“Have you ever put a Snickers bar in your p**** and really let a man eat you out?” Nicole Byer of MTV’s “Girl Code” asked the audience in a brash, Southern accent.
After gaining the audience’s full attention, she shifted her voice back to her normal tone and said, “Just kidding, I don’t sound like that. I sound more like a basic white girl or a sassy gay man.”
Visiting comedians Nicole Byer and Alice Wetterlund, who have become well-known for their performances on “Girl Code,” each performed stand-up comedy for about 30 minutes on Saturday night. The University Program Board’s staff members announced that by 7 p.m. in Wilson Hall, the show was completely sold out.
UPB aims to bring comedic acts to campus that have been seen on TV and are fairly well-known.
========= ADVERTISEMENT =========
========= ADVERTISEMENT =========
“We initially aimed to bring a male [comedian], just because we brought a female [comedian] in the fall. We definitely recognized name recognition than just bringing a gender. We thought this could be great because girls could bring them boyfriends to it and the genre of what they talk about is college-esque,” Alejandra Buitrago, a junior media arts and design major and public relations chair for UPB, said.
Byer, known for her outrageous comedic anecdotes, often plays off topics such as race, weight and, of course, men (a common topic of “Girl Code”). Some comedians attempt to use their weight and race to aid them in their acts to appear insecure, but Byer performed with a confidence that had everyone in the audience laughing out loud.
Byer’s use of different voices also added a certain charm to the uncomfortable situations she recounted, such as her experience working at Lane Bryant.
“Lane Bryant is a store where fat women go to die; I’m sorry, shop … They would always put me in front of this wall of denim,” Byer said. “One time this guy comes in and he says, ‘I need pants for my wife, she’s very big. She’s so big, her legs are like tree trunks. She is so big, she is like a forest … she is so big, she kind of looks like you.’”
After which, Byer groaned that she “wants to die,” then reconciled that, “if tree trunks is getting f*****, then I’m getting f******.”
Despite Byer’s appeal to women with her comedy, men at the performance were still entertained.
“I’ve watched ‘Girl Code’ a few times,” Eric Brown, a sophomore intelligence analysis major said. “It was definitely a different brand of humor that was refreshing. It was funny, but it was a little crude,”
During Byer’s performance, she sang her serenade to a penis; she asked the audience if any man would like her to sing it to his own, which Brown volunteered himself for, because “why not?”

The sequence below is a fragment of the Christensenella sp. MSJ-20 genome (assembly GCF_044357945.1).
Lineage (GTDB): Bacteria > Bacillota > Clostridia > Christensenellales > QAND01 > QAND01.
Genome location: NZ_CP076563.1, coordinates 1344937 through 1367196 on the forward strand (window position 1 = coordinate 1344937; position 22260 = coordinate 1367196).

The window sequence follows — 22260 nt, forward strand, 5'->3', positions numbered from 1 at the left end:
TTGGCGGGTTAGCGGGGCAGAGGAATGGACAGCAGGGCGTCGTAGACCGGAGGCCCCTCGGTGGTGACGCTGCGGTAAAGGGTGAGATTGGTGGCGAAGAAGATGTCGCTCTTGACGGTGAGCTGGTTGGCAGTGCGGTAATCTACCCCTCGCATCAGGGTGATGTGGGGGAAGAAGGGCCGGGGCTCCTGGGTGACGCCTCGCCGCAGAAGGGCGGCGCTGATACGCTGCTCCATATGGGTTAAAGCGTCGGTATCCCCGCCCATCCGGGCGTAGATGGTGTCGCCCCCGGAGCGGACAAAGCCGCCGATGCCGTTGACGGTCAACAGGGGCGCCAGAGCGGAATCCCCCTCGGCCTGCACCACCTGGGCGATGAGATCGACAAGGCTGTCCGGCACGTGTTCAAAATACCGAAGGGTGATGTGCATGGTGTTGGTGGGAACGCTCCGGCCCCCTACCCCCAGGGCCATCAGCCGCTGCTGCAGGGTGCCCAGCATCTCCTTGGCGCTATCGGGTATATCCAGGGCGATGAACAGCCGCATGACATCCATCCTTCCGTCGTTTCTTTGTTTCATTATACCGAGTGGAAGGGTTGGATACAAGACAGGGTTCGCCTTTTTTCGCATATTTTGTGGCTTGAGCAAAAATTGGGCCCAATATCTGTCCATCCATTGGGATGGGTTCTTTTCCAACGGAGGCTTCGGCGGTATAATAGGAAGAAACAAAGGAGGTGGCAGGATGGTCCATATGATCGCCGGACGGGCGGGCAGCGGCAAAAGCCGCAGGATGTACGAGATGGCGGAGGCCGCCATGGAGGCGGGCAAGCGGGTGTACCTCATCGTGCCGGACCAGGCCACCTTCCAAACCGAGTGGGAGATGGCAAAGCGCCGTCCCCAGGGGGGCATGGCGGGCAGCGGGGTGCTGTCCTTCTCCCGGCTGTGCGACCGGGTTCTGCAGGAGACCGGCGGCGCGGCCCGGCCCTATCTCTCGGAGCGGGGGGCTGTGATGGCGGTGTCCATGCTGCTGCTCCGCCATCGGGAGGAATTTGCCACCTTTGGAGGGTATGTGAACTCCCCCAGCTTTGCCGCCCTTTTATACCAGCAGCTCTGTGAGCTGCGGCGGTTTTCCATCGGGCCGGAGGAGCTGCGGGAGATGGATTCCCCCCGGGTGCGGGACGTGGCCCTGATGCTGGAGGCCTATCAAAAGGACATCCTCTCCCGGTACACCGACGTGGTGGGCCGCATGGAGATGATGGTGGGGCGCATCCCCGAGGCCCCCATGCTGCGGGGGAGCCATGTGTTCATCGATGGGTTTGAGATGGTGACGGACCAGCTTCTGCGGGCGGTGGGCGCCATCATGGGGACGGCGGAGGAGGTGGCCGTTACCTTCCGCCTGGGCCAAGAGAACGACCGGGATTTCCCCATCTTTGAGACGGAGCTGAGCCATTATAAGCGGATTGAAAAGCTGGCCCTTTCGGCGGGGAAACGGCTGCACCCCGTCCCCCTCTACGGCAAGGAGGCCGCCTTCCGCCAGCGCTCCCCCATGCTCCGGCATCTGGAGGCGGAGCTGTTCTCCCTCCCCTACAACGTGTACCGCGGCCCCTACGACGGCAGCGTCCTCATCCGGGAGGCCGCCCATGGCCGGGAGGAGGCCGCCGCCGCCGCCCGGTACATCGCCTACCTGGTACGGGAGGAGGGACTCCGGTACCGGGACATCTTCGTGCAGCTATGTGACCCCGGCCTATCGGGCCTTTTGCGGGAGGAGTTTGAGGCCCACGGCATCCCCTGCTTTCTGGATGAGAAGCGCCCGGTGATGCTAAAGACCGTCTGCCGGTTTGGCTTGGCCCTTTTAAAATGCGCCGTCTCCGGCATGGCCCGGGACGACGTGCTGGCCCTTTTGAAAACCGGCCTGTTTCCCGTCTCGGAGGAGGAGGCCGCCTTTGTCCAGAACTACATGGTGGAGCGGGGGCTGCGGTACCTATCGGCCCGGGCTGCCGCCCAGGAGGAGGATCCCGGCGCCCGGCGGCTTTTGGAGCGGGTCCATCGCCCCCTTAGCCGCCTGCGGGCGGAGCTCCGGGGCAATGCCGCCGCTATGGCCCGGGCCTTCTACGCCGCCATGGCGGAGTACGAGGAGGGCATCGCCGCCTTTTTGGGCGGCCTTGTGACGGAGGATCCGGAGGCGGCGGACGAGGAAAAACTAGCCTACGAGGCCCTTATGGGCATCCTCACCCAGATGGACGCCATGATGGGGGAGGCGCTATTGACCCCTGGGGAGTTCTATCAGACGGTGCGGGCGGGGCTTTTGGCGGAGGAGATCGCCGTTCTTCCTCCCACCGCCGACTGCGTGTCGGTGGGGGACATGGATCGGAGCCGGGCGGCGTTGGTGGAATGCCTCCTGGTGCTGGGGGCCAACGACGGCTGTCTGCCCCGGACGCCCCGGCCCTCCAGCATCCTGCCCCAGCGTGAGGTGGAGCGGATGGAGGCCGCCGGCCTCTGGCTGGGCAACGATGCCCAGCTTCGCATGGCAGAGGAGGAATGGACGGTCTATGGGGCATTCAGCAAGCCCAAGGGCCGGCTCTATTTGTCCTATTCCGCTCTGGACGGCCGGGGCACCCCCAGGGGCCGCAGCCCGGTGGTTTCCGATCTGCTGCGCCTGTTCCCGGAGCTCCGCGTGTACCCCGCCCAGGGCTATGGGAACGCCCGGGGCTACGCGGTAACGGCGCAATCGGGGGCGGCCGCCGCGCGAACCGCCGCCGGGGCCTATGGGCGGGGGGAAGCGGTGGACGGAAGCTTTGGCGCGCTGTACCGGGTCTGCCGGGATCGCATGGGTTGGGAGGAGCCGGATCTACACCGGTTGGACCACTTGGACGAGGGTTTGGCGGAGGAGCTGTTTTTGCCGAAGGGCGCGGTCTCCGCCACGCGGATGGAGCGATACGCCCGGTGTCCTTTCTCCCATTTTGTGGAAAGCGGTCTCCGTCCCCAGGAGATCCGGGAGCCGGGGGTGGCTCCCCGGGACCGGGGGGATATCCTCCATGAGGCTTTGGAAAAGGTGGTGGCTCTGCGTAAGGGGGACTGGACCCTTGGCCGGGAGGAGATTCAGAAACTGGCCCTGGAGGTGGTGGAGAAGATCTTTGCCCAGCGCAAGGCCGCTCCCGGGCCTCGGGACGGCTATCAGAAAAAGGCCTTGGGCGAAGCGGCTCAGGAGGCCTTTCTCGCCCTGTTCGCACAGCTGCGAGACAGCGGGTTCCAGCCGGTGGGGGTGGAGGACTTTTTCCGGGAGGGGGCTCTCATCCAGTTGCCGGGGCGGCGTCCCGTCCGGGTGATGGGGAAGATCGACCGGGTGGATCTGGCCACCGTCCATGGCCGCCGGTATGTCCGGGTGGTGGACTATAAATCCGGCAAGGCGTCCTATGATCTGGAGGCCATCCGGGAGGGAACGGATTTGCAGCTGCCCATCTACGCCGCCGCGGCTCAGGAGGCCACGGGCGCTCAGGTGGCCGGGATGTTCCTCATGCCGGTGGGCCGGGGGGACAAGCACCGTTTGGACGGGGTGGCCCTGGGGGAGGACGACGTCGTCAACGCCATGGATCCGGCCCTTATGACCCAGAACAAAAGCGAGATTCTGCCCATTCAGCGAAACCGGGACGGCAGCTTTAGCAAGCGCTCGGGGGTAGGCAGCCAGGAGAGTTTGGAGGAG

Despite the audience’s awe, Byer’s performance did not come as a surprise to UPB.
“We can never predict what they’re going to say … [Byers] said outright she was going to be extremely raunchy,” Lauren Stearns, a junior school of media arts and design major and the director of UPB special events, said.
After Byer’s performance, Wetterlund took the stage with a completely different comedic approach.
UPB chose from the multiple stars of “Girl Code” by determining which comedians had similar schedules and which would appeal to different types of comedy; Wetterlund’s humor was more conservative than Byer’s.
Wetterlund, a pixie-ish Amy Adams look-a-like, approached the microphone and sang quietly into it, “Sometimes I hide,” then ran behind one of the curtains before running back to the microphone.
After her brief act of shyness, Wetterlund began, “Uh, it’s raining outside — does it ever do anything else?” causing the audience to erupt into cheers in regards to someone else noticing the not-so-enticing weather of Harrisonburg.
Wetterlund told stories of her ex-husband and other personal experiences, such as when she was at a karaoke bar when someone else was singing “Part of Your World” from Disney’s “The Little Mermaid,” and took an extra microphone to intercept the karaoke singer because she thought the woman was “looking at the words.”
“There’s two types of little girls, ones that I’ve got and ones that have escaped — no — there are little girls that love ‘The Little Mermaid’ and then there are little girls that f****** love ‘The Little Mermaid!’ … And I’m type two,” Wetterlund said.
Seeing some of students’ favorite stars from MTV live gave them a different perspective on the comedians.
“I think [Byer] was pretty cool,” Megan Gay, a freshman nursing major said. “I liked Alice too because she reminded me of Kristen Wiig. You kind of saw a different side of her; on ‘Girl Code’ you don’t notice her quirkiness.”
UPB gave students the opportunity to win tickets to a meet-and-greet with Byer and Wetterlund by attending a movie at Grafton-Stovall Theater on Friday, taking part in an Instagram contest or finding a person dressed up as an MTV logo at Thursday’s late night breakfast in Festival.
Altogether, UPB gave away 16 meet-and-greet tickets; winners would be able to bring one guest with them.
People at the meet-and-greet were given the chance to see the real Byer and Wetterlund and take pictures with the comedians, as well as receive flyers with the comedians’ autographs.
“I don’t want to call them split personalities, but they’re definitely stage personalities. They’re such sweet women,” Stearns said.
Contact Joanna Morelli at email@example.com.